First class graduates from Idaho ag worker GED course

The special program aims to help Latinos build a better future.


Rubi Arteaga cradles her 2-week-old son, Dreaiden Posada, during the Community Council of Idaho's High School Equivalency Program graduation ceremony this week in Burley.


BURLEY — Ten students collected hard-won high school equivalency diplomas.

“You can’t get a decent job with decent pay without a diploma,” said graduate Rubi Arteaga, of Burley. “You have to settle for the jobs nobody else wants.”

Arteaga was part of the first graduating class of the Community Council of Idaho’s High School Equivalency Program for migrant and seasonal farm workers. The council is a federally funded nonprofit based in Caldwell that serves Latinos with education, health care, housing and community-development programs.

“I had to hurry up — time was ticking. I had a child on the way,” Arteaga said. “I set a goal. I want to get a great job and have a stable future for my son.”

To qualify for the program, a student’s income must come from agriculture, and the student must be at least 16 years old, said Vicky Fajardo, program director.

“Many of these people juggled working full time, their families and taking the GED classes,” Fajardo said. “They are focused on their families and have a desire to progress and obtain better jobs. A lot of them will be moving on to college.”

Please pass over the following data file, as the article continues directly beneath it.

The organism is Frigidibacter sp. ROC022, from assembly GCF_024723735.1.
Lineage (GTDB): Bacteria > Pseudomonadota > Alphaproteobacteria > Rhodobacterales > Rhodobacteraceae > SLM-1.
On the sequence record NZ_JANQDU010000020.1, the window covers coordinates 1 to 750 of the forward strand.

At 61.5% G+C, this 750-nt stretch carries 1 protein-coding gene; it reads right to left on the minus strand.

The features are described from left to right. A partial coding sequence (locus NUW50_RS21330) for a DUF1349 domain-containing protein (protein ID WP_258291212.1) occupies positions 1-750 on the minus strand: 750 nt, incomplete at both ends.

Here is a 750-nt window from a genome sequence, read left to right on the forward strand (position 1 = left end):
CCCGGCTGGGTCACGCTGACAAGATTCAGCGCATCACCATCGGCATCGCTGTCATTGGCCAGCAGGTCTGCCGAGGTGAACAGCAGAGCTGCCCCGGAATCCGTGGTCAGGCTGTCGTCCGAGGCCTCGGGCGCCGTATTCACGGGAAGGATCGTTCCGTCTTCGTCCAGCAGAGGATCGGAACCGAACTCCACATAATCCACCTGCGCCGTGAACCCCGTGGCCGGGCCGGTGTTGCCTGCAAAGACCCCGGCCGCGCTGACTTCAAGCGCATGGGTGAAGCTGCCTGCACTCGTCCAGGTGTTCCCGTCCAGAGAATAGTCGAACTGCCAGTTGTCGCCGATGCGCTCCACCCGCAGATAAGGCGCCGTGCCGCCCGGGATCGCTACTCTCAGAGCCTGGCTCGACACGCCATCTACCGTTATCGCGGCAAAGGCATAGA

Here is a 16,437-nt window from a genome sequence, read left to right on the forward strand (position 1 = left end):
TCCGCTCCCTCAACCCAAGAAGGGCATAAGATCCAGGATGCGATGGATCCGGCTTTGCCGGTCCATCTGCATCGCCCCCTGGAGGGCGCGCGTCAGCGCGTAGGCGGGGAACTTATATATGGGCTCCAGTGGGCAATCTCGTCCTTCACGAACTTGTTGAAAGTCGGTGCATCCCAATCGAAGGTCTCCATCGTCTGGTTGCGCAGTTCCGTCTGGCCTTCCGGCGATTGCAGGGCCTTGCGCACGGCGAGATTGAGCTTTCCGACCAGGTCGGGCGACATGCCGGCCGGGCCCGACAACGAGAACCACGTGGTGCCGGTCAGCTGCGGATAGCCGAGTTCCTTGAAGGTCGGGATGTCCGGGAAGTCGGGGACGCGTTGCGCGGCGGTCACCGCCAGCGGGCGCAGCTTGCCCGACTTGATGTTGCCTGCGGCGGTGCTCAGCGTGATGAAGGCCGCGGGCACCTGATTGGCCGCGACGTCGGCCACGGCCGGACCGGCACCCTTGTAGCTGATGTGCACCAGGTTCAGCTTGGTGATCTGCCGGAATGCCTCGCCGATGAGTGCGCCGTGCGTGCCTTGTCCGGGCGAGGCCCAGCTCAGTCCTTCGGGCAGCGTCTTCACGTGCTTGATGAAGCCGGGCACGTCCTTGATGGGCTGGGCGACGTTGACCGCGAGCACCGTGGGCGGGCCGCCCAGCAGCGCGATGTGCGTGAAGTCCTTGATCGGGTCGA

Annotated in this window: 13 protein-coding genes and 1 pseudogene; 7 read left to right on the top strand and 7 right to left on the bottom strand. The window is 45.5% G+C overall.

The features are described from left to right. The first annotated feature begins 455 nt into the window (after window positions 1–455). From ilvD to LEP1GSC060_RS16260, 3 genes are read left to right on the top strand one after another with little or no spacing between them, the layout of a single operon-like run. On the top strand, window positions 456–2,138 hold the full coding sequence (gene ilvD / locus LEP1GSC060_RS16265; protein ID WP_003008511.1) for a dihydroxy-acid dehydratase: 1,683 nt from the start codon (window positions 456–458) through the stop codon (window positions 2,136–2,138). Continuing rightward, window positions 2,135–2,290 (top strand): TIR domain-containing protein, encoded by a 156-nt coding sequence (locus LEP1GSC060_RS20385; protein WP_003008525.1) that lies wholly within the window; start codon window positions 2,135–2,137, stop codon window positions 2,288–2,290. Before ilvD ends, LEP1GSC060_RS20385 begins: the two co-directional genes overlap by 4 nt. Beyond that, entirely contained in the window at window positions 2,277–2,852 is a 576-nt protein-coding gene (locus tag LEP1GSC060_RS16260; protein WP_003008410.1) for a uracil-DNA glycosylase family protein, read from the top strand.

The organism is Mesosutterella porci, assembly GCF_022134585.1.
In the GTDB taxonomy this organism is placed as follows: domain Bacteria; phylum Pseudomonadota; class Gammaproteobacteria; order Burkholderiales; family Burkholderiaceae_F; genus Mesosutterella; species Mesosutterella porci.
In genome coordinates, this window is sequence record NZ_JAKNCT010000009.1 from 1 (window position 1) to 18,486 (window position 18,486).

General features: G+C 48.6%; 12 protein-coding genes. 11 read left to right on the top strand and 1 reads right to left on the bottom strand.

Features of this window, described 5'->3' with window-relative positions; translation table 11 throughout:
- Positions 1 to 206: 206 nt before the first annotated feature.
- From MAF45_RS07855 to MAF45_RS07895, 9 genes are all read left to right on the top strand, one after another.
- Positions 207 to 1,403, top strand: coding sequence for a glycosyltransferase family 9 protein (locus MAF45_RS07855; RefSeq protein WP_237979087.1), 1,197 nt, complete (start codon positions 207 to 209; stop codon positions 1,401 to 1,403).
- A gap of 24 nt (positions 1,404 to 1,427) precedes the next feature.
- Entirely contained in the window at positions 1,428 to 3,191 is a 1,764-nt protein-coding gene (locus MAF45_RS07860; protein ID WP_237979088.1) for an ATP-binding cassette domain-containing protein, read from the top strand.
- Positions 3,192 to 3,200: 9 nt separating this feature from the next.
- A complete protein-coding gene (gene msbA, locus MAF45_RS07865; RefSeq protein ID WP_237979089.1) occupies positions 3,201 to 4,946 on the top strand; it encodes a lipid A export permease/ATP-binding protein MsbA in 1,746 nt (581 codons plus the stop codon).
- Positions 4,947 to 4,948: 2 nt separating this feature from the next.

Program recruiter Susie Rios said the College of Southern Idaho provided an intern for the program, and South Central Community Action supplied student testing.

Rios provided motivation for the students to help keep them moving past challenges. On occasion, she went to homes and got people out of bed when they failed to show up for classes or testing.

“Value and celebrate your persistence,” Rios said.

Fajardo said many of the students are the first in their families to graduate from high school.

Arteaga plans to attend the College of Southern Idaho to study sign language and become an ultrasound technician.

Anabel Arteaga, of Rupert, a 22-year-old mother of three, said it was “pretty hard” finishing the classes.

“My brother got me enrolled, because he knew I wouldn’t do it, and my mom helped me with babysitting,” Anabel Arteaga said. “She pushed me a lot to do this.”

The Idaho Statesman contributed.

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